The opinion of the court was delivered by: JAMES MORAN, Senior District Judge
MEMORANDUM OPINION AND ORDER
Plaintiff Trevor Vickey brought this action against defendants
Asset Acceptance, LLC and McMahan & Sigunick, Ltd. alleging
violations of the Fair Debt Collection Practices Act,
15 U.S.C. § 1692 et seq. (FDCPA), and the Illinois Consumer Fraud Act, 815
ILCS 505/2. Defendants filed separate motions for summary
judgment and plaintiff filed a motion to strike the affidavit of
Robert Deter. For the following reasons, plaintiff's motion is
denied and defendants' motions are granted.
Plaintiff obtained a Discover credit card account from
Greenwood Trust Company, a licensed bank, in early 1995. Shortly
thereafter he fell behind on his payments, causing the bank to
put the account into default and charge it off. Defendant Asset
Acceptance acquired the account and, in February 2003, began
sending letters to the plaintiff demanding payment. When
plaintiff still refused to pay the account, Asset Acceptance
enlisted the services of defendant McMahan & Sigunick, who sent a
series of letters demanding payment and threatening legal action.
Plaintiff's four-count complaint alleges that defendants, who are
not licensed by the State of Illinois, acted together in charging him
interest in excess of 5%, which is prohibited by the Illinois
Interest Act, 815 ILCS 205/1 et seq. (IIA).
Our function in ruling on a motion for summary judgment is
merely to determine if there is a genuine issue of material fact
for trial. Anderson v. Liberty Lobby, Inc., 477 U.S. 242, 249
(1986). Only if the evidence on file shows that no such issue
exists, and that the moving party is entitled to judgment as a
matter of law, will we grant the motion. Celotex Corp. v.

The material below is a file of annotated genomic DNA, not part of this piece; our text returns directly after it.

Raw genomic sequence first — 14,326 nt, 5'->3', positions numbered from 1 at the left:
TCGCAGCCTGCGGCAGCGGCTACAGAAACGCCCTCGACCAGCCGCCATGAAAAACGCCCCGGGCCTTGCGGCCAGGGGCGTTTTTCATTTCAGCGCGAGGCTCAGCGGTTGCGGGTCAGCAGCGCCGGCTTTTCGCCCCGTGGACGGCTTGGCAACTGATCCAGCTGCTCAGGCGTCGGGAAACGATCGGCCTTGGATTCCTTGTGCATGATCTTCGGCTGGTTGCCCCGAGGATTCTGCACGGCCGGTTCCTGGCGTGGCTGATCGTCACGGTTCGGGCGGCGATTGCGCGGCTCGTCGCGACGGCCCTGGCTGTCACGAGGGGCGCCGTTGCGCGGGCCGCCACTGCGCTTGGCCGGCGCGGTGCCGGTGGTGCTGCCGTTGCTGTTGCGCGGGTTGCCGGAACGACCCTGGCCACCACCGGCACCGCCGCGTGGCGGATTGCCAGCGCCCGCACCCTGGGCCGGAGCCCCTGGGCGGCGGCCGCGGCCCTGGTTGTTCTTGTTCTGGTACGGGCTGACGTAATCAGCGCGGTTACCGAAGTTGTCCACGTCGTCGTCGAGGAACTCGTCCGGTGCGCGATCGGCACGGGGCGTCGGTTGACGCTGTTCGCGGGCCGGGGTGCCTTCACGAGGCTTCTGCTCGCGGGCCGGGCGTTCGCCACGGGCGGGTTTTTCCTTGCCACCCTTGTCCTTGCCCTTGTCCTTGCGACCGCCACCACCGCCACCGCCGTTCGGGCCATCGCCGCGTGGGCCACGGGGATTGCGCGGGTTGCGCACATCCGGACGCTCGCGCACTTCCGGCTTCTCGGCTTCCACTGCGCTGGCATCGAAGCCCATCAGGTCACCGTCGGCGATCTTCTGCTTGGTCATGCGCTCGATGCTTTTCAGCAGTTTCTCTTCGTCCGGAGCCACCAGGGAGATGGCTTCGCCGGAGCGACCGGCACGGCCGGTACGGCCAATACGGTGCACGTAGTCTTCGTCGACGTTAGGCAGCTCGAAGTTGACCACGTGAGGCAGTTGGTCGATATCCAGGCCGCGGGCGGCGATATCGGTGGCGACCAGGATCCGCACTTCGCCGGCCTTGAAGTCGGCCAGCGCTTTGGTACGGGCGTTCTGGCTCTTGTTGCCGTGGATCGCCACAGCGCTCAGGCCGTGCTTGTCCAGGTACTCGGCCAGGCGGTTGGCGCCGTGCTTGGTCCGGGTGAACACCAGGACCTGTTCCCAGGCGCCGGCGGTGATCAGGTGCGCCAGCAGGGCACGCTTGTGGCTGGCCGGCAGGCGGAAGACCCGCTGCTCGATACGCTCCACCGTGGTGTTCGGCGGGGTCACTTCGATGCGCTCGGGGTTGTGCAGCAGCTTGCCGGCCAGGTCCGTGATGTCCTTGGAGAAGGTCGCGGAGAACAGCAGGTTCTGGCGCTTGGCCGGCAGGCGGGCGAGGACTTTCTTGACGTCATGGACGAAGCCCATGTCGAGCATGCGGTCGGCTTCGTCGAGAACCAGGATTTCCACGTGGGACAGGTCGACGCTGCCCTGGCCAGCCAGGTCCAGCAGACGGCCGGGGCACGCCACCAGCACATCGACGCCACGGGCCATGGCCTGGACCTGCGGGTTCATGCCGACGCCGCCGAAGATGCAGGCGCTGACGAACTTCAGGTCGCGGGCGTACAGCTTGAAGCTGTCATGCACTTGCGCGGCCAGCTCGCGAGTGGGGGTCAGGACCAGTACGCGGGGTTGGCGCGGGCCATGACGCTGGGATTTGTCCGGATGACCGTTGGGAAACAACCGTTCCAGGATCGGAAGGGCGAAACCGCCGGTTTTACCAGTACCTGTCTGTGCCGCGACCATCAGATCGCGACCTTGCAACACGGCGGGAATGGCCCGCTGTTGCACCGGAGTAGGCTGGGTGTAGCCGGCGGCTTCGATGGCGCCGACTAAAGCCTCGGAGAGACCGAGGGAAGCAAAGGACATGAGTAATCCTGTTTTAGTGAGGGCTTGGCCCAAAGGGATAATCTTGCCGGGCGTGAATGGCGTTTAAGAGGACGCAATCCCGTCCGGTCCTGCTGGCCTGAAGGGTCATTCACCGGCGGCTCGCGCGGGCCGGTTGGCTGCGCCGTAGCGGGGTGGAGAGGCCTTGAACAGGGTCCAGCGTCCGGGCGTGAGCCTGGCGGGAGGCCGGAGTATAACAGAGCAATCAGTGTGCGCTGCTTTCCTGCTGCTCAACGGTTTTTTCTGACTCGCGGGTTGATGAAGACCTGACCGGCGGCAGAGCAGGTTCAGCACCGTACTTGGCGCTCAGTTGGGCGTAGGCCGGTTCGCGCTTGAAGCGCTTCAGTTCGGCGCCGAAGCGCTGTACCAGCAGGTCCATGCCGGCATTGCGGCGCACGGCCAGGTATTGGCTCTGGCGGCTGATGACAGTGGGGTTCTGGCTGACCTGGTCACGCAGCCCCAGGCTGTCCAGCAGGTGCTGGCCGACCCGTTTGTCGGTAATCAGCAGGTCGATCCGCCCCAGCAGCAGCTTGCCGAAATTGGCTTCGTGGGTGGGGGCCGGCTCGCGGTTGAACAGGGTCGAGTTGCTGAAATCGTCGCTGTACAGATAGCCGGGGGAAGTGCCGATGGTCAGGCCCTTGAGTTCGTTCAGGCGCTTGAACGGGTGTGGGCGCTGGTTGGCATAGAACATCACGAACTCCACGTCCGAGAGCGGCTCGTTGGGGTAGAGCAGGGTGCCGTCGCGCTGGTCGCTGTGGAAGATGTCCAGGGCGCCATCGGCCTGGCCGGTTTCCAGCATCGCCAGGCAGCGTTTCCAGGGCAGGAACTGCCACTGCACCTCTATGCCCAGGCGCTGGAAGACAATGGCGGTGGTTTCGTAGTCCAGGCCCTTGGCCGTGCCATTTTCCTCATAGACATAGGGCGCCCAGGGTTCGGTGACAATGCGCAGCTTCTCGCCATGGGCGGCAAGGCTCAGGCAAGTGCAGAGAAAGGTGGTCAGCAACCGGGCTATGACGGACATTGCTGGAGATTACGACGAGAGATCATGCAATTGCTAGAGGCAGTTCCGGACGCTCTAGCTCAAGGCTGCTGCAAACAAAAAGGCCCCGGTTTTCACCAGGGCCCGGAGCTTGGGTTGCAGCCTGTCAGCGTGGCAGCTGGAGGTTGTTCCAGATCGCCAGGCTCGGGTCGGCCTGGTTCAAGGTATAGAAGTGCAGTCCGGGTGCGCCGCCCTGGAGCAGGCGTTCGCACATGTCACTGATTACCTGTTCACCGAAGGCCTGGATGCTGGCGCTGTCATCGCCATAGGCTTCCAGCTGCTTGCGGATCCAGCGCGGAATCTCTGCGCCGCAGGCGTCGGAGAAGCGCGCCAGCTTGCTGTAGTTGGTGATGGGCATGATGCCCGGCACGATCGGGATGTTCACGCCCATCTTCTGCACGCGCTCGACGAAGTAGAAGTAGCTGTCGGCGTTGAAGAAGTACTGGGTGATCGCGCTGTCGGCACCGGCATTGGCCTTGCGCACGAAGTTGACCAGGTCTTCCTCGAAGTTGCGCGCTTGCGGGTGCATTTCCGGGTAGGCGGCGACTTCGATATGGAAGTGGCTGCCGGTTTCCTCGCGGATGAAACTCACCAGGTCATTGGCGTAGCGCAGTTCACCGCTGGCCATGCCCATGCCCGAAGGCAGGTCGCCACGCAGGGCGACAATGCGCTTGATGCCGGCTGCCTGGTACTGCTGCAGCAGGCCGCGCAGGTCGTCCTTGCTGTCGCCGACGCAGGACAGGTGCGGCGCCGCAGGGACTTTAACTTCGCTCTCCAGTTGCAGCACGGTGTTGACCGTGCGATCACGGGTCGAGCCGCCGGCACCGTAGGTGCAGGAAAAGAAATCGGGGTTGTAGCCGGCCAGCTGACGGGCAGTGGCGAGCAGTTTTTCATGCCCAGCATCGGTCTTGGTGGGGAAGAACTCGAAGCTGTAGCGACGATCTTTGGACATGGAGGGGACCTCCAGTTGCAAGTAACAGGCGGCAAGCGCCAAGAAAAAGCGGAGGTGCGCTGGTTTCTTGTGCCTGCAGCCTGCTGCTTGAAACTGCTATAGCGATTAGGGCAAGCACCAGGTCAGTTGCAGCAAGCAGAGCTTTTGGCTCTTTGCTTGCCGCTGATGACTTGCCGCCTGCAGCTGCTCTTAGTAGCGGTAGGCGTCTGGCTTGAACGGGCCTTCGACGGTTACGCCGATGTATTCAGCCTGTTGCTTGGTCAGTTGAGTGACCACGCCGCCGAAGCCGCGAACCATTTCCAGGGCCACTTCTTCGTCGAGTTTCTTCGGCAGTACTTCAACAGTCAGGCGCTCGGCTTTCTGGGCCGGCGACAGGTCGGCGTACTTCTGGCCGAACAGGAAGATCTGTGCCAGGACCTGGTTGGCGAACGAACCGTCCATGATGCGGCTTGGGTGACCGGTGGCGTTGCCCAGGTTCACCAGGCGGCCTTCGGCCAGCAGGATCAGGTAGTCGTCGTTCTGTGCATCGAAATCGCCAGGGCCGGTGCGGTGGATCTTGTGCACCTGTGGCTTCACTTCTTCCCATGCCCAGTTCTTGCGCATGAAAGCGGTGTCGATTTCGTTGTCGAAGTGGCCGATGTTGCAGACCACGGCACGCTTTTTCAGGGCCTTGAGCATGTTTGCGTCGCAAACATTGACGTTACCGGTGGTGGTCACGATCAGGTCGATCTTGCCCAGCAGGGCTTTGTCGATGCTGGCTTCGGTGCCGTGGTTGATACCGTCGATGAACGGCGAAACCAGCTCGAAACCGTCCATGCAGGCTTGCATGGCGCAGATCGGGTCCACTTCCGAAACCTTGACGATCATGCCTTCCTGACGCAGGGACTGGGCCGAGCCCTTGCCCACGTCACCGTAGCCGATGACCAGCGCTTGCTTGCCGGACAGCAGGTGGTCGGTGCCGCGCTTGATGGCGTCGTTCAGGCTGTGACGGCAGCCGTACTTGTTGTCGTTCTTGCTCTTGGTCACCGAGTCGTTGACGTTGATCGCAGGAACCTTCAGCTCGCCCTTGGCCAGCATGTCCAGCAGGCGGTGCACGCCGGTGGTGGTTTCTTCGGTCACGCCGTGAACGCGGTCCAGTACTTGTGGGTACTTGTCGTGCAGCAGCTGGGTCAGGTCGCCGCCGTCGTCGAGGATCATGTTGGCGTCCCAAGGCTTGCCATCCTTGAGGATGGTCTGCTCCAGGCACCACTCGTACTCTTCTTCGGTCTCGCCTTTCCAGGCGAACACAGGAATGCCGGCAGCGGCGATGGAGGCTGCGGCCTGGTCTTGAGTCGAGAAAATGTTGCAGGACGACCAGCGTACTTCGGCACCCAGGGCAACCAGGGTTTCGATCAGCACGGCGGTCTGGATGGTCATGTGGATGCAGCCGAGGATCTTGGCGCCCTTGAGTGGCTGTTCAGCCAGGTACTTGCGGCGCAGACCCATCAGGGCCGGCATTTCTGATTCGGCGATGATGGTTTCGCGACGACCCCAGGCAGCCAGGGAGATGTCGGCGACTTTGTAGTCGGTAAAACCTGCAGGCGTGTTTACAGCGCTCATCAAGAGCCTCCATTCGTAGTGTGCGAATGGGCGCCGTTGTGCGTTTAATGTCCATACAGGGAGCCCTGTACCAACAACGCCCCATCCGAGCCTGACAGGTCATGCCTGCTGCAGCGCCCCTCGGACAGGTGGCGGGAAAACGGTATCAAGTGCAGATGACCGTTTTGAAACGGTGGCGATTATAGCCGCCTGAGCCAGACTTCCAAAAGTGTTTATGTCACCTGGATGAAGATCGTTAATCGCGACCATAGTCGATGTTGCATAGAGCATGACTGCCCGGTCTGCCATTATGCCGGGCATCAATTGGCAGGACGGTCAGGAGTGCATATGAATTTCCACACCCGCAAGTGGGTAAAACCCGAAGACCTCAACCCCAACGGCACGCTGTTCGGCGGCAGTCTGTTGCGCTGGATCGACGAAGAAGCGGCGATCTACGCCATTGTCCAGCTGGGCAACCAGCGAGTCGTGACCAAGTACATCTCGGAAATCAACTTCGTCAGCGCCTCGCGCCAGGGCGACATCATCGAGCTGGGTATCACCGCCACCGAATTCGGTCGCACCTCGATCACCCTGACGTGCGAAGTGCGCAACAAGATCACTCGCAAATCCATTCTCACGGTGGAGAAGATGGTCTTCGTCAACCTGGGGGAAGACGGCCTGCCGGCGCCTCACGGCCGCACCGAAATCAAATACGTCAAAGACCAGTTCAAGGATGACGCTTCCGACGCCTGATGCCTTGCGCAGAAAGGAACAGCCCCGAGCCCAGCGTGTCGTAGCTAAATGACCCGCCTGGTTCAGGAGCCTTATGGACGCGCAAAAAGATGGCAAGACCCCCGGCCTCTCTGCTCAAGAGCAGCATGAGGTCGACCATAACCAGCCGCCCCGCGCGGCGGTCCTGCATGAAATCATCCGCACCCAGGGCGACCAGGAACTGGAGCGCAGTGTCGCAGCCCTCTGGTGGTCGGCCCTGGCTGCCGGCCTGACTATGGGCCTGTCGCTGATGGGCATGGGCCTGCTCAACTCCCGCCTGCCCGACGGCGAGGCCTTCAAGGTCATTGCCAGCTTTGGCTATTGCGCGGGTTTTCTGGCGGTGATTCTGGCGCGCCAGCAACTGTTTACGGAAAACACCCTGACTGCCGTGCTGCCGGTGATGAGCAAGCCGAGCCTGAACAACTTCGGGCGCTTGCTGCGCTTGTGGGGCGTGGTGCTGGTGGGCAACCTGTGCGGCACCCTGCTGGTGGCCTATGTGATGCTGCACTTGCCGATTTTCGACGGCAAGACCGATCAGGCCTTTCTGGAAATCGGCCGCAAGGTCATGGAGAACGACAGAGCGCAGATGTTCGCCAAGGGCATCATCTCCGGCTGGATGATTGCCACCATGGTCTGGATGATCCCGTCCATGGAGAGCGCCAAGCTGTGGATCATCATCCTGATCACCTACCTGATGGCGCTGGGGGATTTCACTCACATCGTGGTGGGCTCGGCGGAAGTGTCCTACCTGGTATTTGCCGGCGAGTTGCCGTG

Catrett, 477 U.S. 317, 322-23 (1986); Bennett v. Roberts,
295 F.3d 687, 694 (7th Cir. 2002).
Plaintiff's counsel brought a suit nearly identical to this one
in Olvera v. Blitt & Gaines, 2004 WL 887372 (N.D. Ill.). In
Olvera, the court determined that the IIA did not prevent an
unlicensed entity from obtaining the rights to an account from a
licensed creditor and then charging interest in excess of the
statutory maximum. Id. at *4. The court, however, denied the
defendant's motion to dismiss, finding that the defendant had
failed to establish that the original agreement allowed for
higher interest. Id. at *5. The court subsequently issued a
minute order denying a motion for reconsideration by the
plaintiff, stating that "so long as the interest that defendant
sought to collect from plaintiff was `expressly authorized by the
agreement creating the debt,' see 15 U.S.C. § 1692f(1), then
defendant's attempt to collect that amount was not unlawful under
the FDCPA." Olvera v. Blitt & Gaines, No. 03 C 6717 (N.D. Ill.
May 18, 2004).
Plaintiff argues that Cavalry v. Olvera, 03 SC K 2373
(Circuit Court of Kane County June 17, 2004), effectively
overruled Olvera by denying a motion to dismiss claims against
an assignee under the IIA. The court in Cavalry, however,
issued only a handwritten order denying the counter-defendant's motion to dismiss without
explanation. Plaintiff attaches only the counter-claimant's brief
(again, the counter-claimant in that action was represented by
plaintiff's counsel) leaving us with no way to determine what
arguments were raised in support of that motion or what reasoning
the court used in reaching its decision.
We agree with the Olvera court's interpretation of the
relevant law. Plaintiff is asking that we find that the assignee
of a debt can be prohibited by the IIA from charging the full
interest on the debt if the assignee could not have contracted
for the same interest rate as an original creditor. Plaintiff
presents no compelling reason to disregard the general rule that
an assignee stands in the shoes of the assignor. Olvera, 2004
WL 887372 at *4, citing Wetherell v. Thirty-First Street
Building & Loan Association, 39 N.E. 143, 143 (Ill. 1894). The